In literature, the 1992 novel Snow Crash by Neal Stephenson involves an attempt to return humans to their bicameral, pre-conscious state. It contains some of the illustrations used in Jaynes’ book. Stephenson’s first novel, The Big U, also contains references to bicameralism as an explanation for cult-like behavior among some of the titular university’s students and teachers.
You’re a fan of Neal Stephenson, you might find the above interesting.
I first got turned on to Bicameralism when I read Julian Jaynes’ book The Origin of Consciousness in the Breakdown of the Bicameral Mind soon after it came out.
Jaynes’ hypothesis was bold, and outrageous, but as much as I refused to accept it I found it difficult to come up with any cogent counter-arguments against it. It was like Rupert Sheldrake’s “Morphological Fields”. Infuriating, but seductive.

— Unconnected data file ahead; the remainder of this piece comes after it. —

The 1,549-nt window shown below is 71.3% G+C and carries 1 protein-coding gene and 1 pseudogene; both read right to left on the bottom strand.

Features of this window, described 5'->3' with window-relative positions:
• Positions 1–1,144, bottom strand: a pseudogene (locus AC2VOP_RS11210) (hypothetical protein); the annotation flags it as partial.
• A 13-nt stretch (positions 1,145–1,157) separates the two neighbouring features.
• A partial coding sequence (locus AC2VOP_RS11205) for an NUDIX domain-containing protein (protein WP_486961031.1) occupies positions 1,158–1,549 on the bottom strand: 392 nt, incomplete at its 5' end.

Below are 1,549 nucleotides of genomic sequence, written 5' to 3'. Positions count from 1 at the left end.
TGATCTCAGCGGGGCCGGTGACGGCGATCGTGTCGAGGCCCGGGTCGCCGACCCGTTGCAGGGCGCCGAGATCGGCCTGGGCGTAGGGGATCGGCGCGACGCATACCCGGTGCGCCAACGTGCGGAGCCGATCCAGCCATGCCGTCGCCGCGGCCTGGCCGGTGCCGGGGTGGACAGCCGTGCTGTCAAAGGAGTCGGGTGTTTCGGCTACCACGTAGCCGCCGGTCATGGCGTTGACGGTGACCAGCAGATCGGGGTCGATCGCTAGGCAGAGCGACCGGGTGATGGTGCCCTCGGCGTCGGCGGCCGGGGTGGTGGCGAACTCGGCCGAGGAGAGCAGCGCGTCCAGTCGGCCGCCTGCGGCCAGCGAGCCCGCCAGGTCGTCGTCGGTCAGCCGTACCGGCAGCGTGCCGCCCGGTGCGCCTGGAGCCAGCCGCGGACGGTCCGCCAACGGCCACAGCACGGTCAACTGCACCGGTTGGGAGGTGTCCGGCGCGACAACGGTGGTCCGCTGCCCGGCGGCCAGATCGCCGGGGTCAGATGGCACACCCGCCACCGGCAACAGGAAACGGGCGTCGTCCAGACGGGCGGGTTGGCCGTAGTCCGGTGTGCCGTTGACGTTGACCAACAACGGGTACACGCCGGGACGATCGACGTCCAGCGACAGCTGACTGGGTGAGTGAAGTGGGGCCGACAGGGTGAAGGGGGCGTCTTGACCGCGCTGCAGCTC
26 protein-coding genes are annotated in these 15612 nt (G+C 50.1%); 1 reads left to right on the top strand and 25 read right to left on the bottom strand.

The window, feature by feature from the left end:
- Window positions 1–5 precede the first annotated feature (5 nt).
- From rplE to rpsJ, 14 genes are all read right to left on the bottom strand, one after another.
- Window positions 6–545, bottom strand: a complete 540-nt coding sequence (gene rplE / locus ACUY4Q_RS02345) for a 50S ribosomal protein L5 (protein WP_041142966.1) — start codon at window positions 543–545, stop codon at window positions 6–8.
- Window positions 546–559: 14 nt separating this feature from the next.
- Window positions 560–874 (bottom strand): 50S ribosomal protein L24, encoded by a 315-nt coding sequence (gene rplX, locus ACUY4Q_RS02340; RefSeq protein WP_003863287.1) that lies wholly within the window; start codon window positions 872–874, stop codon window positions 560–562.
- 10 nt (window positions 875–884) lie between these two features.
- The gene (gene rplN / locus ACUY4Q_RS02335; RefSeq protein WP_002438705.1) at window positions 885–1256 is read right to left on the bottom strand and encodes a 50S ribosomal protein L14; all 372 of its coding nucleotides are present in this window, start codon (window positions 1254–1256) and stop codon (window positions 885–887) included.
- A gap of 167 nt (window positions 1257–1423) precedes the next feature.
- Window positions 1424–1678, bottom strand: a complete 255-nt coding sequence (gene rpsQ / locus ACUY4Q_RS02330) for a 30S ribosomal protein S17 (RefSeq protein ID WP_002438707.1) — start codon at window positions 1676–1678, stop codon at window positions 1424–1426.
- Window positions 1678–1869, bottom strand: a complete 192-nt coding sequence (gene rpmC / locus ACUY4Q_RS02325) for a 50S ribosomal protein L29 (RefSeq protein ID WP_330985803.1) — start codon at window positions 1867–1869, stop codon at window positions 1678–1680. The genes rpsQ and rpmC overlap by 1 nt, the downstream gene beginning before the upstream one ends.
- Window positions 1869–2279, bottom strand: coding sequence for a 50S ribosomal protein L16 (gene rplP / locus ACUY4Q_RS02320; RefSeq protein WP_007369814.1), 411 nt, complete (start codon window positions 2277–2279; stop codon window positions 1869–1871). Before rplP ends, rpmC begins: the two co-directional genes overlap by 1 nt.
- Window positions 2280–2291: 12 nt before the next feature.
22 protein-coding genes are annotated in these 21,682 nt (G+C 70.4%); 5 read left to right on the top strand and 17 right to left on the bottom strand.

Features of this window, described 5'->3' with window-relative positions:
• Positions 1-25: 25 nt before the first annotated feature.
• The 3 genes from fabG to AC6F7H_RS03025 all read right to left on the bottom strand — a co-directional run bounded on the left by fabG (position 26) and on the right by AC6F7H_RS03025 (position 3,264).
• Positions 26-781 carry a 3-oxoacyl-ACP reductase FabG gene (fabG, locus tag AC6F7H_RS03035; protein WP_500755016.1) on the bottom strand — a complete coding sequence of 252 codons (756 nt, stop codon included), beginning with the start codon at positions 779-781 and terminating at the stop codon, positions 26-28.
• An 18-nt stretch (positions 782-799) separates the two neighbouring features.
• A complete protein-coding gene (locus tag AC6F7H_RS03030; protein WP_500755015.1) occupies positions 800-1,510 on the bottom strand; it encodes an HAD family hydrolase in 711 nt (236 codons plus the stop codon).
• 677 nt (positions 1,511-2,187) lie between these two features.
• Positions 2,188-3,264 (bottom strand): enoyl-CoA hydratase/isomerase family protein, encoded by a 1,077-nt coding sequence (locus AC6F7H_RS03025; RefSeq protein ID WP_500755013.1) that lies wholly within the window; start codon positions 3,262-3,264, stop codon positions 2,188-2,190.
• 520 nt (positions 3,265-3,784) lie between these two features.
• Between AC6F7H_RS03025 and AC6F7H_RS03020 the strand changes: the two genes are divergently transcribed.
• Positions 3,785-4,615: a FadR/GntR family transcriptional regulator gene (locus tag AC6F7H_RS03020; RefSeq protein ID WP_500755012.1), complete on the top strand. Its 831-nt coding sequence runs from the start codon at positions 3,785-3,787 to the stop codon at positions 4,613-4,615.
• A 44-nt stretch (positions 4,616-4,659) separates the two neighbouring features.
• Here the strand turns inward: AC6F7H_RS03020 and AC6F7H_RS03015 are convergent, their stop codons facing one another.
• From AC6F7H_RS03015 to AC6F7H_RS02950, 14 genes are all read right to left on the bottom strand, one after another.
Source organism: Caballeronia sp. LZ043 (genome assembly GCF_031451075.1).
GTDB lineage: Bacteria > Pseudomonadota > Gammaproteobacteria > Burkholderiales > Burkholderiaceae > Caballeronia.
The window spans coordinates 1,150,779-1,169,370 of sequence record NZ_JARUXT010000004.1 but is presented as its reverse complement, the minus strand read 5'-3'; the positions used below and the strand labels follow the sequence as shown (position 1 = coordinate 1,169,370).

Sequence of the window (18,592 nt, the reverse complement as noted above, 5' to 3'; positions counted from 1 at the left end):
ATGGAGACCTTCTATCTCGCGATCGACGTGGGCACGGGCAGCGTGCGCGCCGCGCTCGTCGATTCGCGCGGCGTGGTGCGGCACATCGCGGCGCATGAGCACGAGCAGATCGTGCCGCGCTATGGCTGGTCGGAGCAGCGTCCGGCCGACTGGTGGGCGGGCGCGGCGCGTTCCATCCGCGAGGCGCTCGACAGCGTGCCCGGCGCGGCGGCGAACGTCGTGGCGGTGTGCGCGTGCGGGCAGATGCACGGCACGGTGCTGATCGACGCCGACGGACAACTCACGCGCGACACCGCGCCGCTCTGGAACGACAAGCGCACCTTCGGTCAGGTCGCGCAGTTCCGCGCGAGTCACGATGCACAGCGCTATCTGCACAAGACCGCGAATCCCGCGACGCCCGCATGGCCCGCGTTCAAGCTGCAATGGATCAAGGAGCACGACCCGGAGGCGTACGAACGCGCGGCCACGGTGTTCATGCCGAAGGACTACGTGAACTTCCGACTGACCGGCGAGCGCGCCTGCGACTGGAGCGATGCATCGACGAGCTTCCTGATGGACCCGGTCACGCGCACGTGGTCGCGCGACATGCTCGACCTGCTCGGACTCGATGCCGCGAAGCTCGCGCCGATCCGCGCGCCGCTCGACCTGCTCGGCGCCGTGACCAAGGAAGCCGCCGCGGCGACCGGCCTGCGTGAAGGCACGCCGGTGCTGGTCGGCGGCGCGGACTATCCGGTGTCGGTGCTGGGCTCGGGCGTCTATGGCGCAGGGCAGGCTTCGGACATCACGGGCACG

I won’t comment on the theory itself, but I’ve given you enough information here for you to follow up on it if you’re interested. The fact Stephenson (and several other literary heavyweights) have incorporated Jaynes’ ideas into their fiction might interest you further. Even if Jaynes’ idea of bicameralism is dead wrong, I still believe his theory is a valuable concept for the study of human consciousness and its origins. The nature of consciousness is, in my opinion, the biggest mystery about the universe we are tasked with solving.